Friday, August 27, 2021

#2,606. Taking Woodstock (2009)


I always thought Ang Lee’s Taking Woodstock would be the perfect companion piece to my all-time favorite documentary, 1970’s Woodstock: Three Days of Peace and Music, but I have yet to watch them back-to-back because I can’t decide which should play first! 

Set in the summer of 1969, Taking Woodstock stars Demetri Martin as Elliot Teichberg, a New York-based artist whose parents, Sonia (Imelda Staunton) and Jake (Henry Goodman), own a bargain-basement “resort” in the small upstate town of White Lake, near Bethel, New York. 

Hoping to earn some extra money to save his parents’ floundering business, Elliot decides to expand his annual music festival, and contacts Michael Lang (Jonathan Groff), whose upcoming Woodstock rock venue has been turned away by nearly every small town in the area.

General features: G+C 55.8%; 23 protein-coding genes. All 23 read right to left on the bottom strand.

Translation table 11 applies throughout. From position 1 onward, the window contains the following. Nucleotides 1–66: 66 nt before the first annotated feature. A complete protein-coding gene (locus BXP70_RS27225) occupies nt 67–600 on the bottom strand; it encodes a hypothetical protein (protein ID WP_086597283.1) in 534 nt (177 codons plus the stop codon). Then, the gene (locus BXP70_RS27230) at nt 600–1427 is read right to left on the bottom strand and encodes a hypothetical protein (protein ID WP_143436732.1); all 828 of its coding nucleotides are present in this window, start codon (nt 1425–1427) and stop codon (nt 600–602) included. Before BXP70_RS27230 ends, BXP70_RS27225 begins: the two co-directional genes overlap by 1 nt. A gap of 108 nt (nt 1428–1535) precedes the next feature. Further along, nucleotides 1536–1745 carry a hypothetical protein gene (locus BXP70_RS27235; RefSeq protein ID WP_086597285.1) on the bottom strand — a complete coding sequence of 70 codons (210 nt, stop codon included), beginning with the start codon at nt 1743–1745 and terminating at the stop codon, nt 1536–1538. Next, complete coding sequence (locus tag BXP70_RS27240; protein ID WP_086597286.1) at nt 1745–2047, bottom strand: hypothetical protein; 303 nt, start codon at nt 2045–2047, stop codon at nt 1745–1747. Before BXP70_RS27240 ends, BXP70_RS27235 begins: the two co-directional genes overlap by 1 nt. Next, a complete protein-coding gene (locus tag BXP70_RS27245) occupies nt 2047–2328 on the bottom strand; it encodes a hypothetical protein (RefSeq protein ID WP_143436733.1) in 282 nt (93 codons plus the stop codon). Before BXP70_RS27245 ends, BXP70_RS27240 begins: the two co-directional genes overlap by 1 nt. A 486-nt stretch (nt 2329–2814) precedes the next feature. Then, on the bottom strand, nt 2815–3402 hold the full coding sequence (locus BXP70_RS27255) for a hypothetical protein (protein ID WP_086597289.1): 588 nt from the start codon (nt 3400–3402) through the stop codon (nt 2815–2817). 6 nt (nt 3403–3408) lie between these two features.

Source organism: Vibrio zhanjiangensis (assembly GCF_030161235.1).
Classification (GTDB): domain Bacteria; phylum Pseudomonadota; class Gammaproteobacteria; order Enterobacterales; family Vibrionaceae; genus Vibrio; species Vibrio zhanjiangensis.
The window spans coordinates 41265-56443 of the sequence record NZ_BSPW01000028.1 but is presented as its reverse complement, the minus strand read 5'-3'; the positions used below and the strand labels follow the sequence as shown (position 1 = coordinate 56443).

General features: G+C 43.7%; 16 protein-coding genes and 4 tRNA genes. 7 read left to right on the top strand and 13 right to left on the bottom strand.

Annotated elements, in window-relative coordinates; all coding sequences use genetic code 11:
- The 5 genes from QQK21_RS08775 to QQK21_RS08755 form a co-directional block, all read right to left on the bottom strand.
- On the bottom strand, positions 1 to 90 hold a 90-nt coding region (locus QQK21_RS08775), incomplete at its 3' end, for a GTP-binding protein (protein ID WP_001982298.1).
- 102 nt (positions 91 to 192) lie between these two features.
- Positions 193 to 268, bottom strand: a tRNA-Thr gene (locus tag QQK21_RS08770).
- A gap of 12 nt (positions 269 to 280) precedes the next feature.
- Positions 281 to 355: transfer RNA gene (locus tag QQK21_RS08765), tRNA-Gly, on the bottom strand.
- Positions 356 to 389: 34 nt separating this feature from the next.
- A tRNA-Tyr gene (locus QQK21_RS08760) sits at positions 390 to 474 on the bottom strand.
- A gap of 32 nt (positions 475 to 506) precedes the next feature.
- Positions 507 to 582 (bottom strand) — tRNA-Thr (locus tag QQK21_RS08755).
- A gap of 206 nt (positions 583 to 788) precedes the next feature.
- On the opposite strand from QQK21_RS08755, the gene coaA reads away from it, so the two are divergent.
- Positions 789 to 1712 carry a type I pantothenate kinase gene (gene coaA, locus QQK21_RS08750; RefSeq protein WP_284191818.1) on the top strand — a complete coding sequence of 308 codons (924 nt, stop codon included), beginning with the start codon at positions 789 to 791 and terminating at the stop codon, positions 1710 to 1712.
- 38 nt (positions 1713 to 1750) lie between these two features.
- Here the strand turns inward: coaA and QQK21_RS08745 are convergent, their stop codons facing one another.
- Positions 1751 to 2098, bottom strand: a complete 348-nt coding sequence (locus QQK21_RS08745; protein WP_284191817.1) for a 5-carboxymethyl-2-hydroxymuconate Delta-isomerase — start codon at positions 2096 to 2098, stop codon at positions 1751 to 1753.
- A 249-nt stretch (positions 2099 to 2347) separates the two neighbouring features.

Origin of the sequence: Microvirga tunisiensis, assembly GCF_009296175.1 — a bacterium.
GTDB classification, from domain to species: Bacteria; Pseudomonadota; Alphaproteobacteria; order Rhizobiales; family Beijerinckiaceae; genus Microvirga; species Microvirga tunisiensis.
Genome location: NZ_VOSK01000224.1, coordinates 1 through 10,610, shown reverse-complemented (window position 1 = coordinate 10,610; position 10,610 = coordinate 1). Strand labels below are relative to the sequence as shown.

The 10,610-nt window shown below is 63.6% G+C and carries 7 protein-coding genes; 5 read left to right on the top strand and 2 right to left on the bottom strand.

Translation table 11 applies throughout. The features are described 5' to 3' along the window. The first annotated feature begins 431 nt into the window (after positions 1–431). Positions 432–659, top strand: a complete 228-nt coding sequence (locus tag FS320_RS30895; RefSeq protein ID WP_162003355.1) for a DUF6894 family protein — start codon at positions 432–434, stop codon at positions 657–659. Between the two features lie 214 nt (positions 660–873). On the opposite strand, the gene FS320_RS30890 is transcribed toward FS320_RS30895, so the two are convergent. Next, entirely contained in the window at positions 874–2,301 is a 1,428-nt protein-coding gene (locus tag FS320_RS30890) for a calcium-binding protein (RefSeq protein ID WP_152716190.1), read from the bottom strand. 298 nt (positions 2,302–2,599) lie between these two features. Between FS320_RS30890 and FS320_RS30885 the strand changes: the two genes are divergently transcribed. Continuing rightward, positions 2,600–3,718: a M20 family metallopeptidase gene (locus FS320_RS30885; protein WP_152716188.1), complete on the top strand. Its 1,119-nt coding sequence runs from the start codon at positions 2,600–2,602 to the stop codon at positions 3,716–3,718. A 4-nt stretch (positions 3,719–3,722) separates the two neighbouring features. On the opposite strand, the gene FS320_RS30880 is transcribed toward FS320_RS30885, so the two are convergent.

Together, Elliot and Michael strike a deal with farmer Max Yasgur (Eugene Levy), who agrees to let them use his land, and just like that, Woodstock, the most famous (and infamous) music festival in history, was born.

Taking Woodstock is, at times, a very funny movie; Staunton is hilarious as Elliot’s intensely angry mother, and Dan Fogler (leader of the Starlight theatre group, which rents the barn adjoining Elliot’s property), Emile Hirsch (a PTSD-stricken Vietnam vet) and Liev Schrieber (a cross-dressing ex-marine) get their share of laughs as well. 

But more than anything, Taking Woodstock is a celebration of the festival itself. Like the 1970 documentary, Lee utilizes split screens throughout the film, occasionally showing us the same scene from different perspectives, and some of the more recognizable images from those three days (the mud slides, the nuns flashing the peace sign, the brown acid, etc) are lovingly recreated. 

I’ve seen Taking Woodstock four times now, and it always makes me wish I could have been there (I was born two months too late). Woodstock was an iconic event, and all the chaos, the insanity, and – yes - the magic that made it so memorable has been captured by Lee and his cast, and is here for the taking. I love this movie!
Rating: 9.5 out of 10

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